Okay, you've had your new pet for 3 weeks. Now what?

It was just weeks ago you woke up at Christmas morning excited to see the look in your family’s eyes as the biggest present of the year – a new furry friend, made its way around the living room and into everyone’s hearts.  Whether puppy or rescue dog (or kitten or cat), everyone immediately fell in love, and the rest of the toys were pretty much ignored.

 

 

Bringing a new pet into the home is always an exciting event, and the first few days are filled with discovery and fun. Those days quickly grow into a week, and then another, and another, and by now, your new dog or cat seems like they’ve been with you FURever, but the end of the third week actually marks a turning point.

 

 

Dog trainers have what they call the “3-3-3 Rule,” which also applies to our feline friends. The numbers refer to three days, three weeks, and three months.

 

 

For the first three days, a new pet may be totally overwhelmed, and try to avoid everyone in the household, which is normal. They may not eat much and may just hide out in a safe space, which you can best provide by making sure they have a comfy bed and blanket of their own in a safe, out-of-the-way corner.

 

 

If they then associate this space and their bed with feeling secure and protected, they’ll turn out to be much calmer in the long-run. A lot of people overlook the importance of providing this most basic essential, but it is, after all, your pet’s home within your home. Make sure you respect it as their space, and try not to bother them when they are lounging in “their home.”

 

 

By three months, your dog or cat is now settled into the routine and you’ve gained their trust, and it’s onward to a happy life together.

 

 

But the main transition happens at that three-week point. By then, your pet has gotten comfortable in the home, and this is when really interesting changes happen.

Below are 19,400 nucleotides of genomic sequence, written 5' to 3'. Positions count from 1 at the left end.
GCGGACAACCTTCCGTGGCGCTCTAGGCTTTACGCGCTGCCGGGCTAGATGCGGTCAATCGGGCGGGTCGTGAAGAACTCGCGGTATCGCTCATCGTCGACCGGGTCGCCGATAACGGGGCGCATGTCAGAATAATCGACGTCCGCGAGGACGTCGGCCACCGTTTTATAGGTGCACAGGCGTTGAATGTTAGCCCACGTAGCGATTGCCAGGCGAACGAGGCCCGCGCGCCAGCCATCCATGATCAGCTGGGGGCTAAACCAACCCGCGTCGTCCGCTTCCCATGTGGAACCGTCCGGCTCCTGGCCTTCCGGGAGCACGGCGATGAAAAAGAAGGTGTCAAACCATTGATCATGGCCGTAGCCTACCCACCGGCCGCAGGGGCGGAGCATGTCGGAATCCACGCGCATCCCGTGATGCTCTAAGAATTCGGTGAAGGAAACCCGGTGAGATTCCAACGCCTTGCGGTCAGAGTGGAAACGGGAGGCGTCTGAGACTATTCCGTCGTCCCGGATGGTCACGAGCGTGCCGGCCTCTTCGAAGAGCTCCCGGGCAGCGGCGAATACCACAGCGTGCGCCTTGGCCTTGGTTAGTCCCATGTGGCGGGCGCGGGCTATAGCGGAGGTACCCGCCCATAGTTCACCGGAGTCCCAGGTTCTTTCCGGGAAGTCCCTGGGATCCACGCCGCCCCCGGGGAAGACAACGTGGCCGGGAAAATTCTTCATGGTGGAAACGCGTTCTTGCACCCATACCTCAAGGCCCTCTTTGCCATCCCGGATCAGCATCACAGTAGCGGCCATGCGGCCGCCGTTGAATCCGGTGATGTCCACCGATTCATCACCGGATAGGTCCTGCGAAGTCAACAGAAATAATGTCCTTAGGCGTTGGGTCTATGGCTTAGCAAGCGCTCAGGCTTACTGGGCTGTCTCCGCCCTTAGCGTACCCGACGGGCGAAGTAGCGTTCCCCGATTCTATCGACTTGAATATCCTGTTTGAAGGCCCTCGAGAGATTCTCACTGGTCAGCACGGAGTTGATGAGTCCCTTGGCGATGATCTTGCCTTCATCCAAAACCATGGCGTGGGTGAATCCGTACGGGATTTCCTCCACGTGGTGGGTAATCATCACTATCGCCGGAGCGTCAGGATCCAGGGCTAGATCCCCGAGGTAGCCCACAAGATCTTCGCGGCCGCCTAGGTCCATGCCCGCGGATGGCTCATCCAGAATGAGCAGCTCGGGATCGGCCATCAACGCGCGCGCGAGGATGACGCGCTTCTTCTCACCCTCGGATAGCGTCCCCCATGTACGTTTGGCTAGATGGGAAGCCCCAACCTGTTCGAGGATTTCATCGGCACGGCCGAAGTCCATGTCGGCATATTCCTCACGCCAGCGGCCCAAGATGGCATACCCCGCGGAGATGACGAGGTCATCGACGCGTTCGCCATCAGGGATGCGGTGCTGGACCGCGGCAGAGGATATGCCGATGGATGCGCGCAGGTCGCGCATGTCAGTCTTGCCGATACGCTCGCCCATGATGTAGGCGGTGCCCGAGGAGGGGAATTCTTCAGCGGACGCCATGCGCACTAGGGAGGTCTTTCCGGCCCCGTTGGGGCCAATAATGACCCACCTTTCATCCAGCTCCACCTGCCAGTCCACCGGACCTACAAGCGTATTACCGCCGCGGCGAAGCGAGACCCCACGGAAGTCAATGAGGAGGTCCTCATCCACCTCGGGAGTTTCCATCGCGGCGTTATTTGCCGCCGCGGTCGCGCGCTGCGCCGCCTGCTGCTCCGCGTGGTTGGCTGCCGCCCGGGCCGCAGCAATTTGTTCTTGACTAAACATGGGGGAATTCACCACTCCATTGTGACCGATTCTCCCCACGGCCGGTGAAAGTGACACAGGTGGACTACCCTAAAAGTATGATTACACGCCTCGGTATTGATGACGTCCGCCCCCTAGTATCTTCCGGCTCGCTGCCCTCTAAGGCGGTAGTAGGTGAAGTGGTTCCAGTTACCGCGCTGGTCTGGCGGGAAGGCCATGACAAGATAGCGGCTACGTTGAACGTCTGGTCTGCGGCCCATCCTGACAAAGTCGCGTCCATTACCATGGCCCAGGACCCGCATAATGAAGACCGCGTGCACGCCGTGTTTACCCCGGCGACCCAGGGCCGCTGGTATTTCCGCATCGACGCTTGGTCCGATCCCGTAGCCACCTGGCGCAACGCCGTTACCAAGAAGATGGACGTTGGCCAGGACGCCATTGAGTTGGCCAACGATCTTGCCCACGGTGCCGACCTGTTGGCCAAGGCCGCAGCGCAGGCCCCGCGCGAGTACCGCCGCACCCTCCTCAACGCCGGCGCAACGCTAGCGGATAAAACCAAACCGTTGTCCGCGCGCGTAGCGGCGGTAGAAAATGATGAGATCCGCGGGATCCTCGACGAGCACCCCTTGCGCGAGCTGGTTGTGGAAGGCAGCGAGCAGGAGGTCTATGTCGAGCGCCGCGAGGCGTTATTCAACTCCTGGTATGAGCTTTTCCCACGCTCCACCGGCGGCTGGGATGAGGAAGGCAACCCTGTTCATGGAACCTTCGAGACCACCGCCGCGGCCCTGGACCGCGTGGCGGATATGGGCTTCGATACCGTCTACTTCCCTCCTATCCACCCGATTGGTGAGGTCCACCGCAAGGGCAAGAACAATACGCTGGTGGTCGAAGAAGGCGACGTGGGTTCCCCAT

This is who I am! 

In the case of dogs, they will suddenly feel comfortable enough to let their true personalities emerge. This can be both rewarding and challenging.

 

 

Some dogs may decide to start testing boundaries to see what they can get away with. They may start exploring all the trash cans they can get into, or discover that it’s a lot of fun to pull all of the toilet paper off of the roll, which is what one dog of mine did.

 

 

This is also the era of destroyed shoes, books, phone charger cords, and so on, so it’s important to make sure that everything was and still is puppy- and/or dog-proofed. If your dog is a chewer, make sure that they have plenty of acceptable and safe chewy toys, as well as get hard, chewable treats.

 

 

If they just love to get into the trash, consider keeping kitchen garbage in a closed cabinet and getting tightly covered containers for other places.

 

 

Meanwhile, this is when cats will start claiming what is “theirs” in terms of territory and favorite places to hang out. Also, if you have more than one cat, this is about when they should start to meet, with the “newbie” being the one setting the terms for the introduction.

 

 

It’s probably needless to say, but if you have dogs and cats, your dog is going to find the cat’s litter box endlessly fascinating, because in your dog’s mind it’s a plastic tray full of buried treats. I know, gross. But it’s worth making sure you take steps to keep the dog out of the box.